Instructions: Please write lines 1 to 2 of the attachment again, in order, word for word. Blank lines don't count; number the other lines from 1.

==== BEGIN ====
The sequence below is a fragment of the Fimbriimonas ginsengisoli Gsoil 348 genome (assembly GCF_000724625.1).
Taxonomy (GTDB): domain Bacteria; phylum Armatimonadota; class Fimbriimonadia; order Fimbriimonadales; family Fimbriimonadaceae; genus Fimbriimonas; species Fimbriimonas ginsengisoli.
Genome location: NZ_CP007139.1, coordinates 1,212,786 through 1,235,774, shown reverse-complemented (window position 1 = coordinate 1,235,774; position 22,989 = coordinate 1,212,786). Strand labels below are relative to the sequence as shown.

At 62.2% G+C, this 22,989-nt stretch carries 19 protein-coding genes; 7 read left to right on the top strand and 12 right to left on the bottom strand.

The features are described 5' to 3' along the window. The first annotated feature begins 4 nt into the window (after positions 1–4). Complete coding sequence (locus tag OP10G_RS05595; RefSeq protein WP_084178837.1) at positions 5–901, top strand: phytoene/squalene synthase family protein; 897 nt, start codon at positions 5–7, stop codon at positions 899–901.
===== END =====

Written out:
The sequence below is a fragment of the Fimbriimonas ginsengisoli Gsoil 348 genome (assembly GCF_000724625.1).
Taxonomy (GTDB): domain Bacteria; phylum Armatimonadota; class Fimbriimonadia; order Fimbriimonadales; family Fimbriimonadaceae; genus Fimbriimonas; species Fimbriimonas ginsengisoli.